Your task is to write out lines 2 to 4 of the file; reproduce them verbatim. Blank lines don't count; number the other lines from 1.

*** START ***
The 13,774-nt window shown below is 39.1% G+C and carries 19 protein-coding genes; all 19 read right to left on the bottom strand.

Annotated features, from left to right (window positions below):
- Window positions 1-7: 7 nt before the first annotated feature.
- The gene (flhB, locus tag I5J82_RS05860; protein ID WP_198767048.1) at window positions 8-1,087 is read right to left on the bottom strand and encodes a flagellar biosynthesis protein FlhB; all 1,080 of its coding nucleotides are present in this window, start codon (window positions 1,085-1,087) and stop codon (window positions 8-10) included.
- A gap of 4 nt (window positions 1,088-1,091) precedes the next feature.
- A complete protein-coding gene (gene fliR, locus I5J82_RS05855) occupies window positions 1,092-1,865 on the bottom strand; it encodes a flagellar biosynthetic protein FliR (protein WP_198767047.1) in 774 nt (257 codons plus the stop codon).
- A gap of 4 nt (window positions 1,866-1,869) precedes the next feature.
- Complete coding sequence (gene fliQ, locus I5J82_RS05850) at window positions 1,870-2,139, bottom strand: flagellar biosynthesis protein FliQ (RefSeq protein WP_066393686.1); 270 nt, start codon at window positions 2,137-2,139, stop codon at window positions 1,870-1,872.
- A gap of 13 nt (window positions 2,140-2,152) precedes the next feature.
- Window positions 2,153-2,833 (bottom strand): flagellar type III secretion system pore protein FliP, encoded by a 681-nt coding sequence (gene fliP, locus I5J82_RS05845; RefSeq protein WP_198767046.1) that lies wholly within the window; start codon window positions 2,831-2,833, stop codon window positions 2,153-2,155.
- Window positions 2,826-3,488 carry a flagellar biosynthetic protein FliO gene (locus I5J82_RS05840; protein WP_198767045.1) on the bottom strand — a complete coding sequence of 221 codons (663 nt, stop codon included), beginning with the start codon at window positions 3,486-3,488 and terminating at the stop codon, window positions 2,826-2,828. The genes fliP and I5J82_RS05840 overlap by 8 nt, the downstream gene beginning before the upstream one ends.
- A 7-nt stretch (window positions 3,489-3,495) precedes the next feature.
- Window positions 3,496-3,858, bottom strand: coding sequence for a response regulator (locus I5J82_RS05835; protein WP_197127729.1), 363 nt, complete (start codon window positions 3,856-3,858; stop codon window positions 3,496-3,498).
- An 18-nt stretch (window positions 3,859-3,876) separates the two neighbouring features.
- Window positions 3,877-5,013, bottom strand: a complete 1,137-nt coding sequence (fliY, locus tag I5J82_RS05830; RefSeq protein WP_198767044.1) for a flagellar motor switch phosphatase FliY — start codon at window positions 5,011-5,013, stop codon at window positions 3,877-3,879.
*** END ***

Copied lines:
Annotated features, from left to right (window positions below):
- Window positions 1-7: 7 nt before the first annotated feature.
- The gene (flhB, locus tag I5J82_RS05860; protein ID WP_198767048.1) at window positions 8-1,087 is read right to left on the bottom strand and encodes a flagellar biosynthesis protein FlhB; all 1,080 of its coding nucleotides are present in this window, start codon (window positions 1,085-1,087) and stop codon (window positions 8-10) included.